Copyright restrictions limit us from showing more of the complaint. It is superbly written and is well worth reading. 4
As is almost universal practice when writing about same-sex couples and their marriages, their complaint refers only to gays and lesbians. Ignored are bisexuals who are sometimes involved in same-sex relationships with a gay, a lesbian or another bisexual person.
2014-JUL-03: Plaintiffs ask District Court to declare marriage ban unconstitutional:
The National Center for Lesbian Rights reports:
"The six couples filed a motion asking the court to rule that South Dakota’s ban on marriage for same-sex couples violates the equal protection and due process guarantees of the [14th Amendment to the] United States Constitution.
The District Court heard arguments on October 17, 2014 in Sioux Falls. The Attorney General’s Office argued that a 2006 8th Circuit Court of Appeals case required dismissal. Plaintiffs’ attorney Joshua Newville argued that case isn’t on point and that the controlling decision is United States v. Windsor, the 2013 Supreme Court case that struck down the federal Defense of Marriage Act." 7
2014-SEP-08: Attorneys General file a request with the U.S. Supreme Court:
State AGs from 19 states, including South Dakota, made a joint request to the United States Supreme Court asking them to rule on whether the U.S. Constitution requires states to recognize same-sex marriages. Marty Jackley, Attorney General for South Dakota wrote:
At the time there were:
"... an astounding 89 cases challenging traditional marriage laws in the 31 States that define marriage as the legal union of a man and a woman." 8
2014-OCT-07: On OCT-06, the U.S. Supreme Court's denied the appeal of same-sex marriage rulings from the U.S. 4th, 7th, 9th and 10th Circuit Courts of Appeal. Responding to this decision, South Dakota's Attorney General Marty Jackley wrote:
"It remains the State’s position that the institution of marriage should be defined by the voters of South Dakota and not the federal courts. This longstanding tradition and fundamental principle will now be tested in federal district court and likely the Eighth Circuit Court of Appeals." 9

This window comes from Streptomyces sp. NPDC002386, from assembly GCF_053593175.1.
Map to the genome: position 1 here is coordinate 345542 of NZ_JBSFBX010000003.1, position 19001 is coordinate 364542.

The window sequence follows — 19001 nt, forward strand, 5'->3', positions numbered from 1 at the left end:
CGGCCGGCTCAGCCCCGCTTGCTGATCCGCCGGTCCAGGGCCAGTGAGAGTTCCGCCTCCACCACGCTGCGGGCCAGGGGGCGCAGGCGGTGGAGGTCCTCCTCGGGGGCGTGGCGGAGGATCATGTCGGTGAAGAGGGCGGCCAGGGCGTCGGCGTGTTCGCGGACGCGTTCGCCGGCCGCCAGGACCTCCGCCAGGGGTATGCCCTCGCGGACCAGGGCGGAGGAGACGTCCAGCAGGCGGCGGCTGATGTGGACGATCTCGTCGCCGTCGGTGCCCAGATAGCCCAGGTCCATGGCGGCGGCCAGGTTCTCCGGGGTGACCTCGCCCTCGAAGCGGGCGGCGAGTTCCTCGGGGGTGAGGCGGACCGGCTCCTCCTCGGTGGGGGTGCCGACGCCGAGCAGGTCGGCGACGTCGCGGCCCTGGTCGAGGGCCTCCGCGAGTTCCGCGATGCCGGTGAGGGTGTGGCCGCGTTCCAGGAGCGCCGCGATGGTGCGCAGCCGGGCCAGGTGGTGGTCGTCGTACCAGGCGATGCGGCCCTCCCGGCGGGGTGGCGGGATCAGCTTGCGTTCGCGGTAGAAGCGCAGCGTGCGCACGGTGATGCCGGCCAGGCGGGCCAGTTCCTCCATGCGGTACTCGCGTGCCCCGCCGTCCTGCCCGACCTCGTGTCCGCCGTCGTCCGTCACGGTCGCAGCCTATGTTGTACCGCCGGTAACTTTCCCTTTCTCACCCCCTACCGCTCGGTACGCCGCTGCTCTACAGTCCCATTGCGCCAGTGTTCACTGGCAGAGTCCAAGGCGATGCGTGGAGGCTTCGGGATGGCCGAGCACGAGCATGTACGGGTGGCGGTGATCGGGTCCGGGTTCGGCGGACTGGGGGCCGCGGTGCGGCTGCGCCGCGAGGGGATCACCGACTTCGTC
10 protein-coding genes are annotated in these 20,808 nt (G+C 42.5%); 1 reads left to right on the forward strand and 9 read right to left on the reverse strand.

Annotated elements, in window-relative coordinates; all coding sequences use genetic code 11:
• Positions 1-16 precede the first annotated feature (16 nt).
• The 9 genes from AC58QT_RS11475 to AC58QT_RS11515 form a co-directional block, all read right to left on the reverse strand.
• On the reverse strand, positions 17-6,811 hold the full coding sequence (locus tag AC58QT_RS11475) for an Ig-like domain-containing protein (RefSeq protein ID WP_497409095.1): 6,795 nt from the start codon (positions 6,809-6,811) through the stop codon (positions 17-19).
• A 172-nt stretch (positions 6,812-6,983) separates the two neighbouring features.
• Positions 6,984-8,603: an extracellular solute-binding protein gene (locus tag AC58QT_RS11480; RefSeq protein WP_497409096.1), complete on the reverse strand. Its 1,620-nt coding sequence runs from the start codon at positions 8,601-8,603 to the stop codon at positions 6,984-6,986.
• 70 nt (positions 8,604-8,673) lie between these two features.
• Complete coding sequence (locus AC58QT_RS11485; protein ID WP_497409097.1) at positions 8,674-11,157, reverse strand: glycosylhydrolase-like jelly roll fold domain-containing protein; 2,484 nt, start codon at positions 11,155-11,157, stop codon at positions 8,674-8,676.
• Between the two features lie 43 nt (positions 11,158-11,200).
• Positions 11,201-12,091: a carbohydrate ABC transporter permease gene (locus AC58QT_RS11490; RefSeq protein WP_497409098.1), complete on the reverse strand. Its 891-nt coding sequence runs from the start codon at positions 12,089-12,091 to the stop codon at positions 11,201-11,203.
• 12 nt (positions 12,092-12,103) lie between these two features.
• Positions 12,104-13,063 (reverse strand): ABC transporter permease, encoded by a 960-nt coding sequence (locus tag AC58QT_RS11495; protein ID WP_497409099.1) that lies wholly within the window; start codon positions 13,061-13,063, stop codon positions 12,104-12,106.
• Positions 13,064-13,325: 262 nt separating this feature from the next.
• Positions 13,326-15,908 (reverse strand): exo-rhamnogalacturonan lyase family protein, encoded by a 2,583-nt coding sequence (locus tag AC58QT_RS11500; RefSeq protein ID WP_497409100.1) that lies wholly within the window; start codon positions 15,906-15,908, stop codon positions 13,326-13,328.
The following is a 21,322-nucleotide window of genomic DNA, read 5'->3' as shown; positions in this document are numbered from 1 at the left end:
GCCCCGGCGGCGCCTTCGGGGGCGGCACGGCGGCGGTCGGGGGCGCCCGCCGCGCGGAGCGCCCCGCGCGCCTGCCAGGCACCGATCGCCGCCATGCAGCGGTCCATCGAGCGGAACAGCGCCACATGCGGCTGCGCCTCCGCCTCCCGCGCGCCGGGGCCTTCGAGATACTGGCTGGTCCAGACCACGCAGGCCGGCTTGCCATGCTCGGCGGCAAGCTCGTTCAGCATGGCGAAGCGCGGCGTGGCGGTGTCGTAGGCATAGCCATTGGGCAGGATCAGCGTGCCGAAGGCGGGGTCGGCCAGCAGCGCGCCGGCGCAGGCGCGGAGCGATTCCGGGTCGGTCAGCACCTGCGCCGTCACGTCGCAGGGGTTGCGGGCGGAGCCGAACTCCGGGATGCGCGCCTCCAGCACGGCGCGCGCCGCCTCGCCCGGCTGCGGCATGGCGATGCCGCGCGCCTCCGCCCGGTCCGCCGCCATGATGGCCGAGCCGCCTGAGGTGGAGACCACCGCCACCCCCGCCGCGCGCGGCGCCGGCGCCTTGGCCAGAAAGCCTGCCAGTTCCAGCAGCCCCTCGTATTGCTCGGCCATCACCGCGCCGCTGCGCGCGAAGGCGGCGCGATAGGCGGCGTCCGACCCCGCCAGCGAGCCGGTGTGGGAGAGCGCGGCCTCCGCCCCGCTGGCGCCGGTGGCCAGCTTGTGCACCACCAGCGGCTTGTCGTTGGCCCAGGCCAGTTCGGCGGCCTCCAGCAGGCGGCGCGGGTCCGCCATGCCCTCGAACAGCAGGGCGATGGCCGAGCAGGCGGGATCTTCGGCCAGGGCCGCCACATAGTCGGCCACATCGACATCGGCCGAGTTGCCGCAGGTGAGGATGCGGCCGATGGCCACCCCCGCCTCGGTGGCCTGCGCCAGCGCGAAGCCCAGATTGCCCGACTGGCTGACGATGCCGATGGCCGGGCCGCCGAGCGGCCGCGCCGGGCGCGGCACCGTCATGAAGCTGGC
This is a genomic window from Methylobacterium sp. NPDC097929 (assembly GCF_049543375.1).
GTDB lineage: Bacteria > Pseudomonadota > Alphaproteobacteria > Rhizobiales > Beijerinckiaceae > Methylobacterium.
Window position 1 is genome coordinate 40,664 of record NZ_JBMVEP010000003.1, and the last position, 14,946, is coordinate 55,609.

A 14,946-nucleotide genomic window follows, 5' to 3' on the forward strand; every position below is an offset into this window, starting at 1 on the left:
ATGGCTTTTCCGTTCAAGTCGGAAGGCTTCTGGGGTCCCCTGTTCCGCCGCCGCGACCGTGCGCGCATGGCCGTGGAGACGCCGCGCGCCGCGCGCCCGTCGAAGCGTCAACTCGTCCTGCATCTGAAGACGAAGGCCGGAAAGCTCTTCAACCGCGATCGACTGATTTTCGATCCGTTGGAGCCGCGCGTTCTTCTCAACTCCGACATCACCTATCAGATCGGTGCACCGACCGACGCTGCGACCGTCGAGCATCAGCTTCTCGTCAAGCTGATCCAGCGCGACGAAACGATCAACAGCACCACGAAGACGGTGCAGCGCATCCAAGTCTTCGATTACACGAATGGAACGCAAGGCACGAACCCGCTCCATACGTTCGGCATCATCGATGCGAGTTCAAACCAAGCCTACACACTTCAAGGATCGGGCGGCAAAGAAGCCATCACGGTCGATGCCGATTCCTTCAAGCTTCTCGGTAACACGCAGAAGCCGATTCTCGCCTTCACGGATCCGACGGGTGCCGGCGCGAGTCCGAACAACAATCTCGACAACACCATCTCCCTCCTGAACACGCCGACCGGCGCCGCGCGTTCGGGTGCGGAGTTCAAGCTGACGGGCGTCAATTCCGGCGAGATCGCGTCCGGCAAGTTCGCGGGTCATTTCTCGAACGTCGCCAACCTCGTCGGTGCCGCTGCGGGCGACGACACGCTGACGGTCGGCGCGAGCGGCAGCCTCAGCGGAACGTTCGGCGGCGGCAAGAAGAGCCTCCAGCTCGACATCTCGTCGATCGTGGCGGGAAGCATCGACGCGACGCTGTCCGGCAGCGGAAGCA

A.G. Jackley's comment seems redundant, because there is a consensus that "the institution of marriage should be defined by the voters of South Dakota," either directly in the form of a vote on an amendment to the state Constitution, and/or indirectly through a statute passed by the legislature whose members are elected by the voters.
However, that is not the core issue here. It is whether the state's existing definition of marriage which bans same-sex couples from marrying, violates the 14th Amendment of the U.S. Constitution. If the Constitution is regarded as the highest law of the land, then there must be some valid, overriding concern about marriage by same-sex couples before the state can legitimately identify this one group among the population, and to deny them Due Process and Equal Protection by refusing to let them marry.
Although A.G. Jackley's oath of office includes a promise to uphold the U.S. Constitution, he appears to regard the state voters' choice as the ultimate authority rather than the U.S. Constitution. This is a common point of view among religious and political conservatives. More details.
2015-JAN-12: District Judge finds same-sex marriage ban unconstitutional: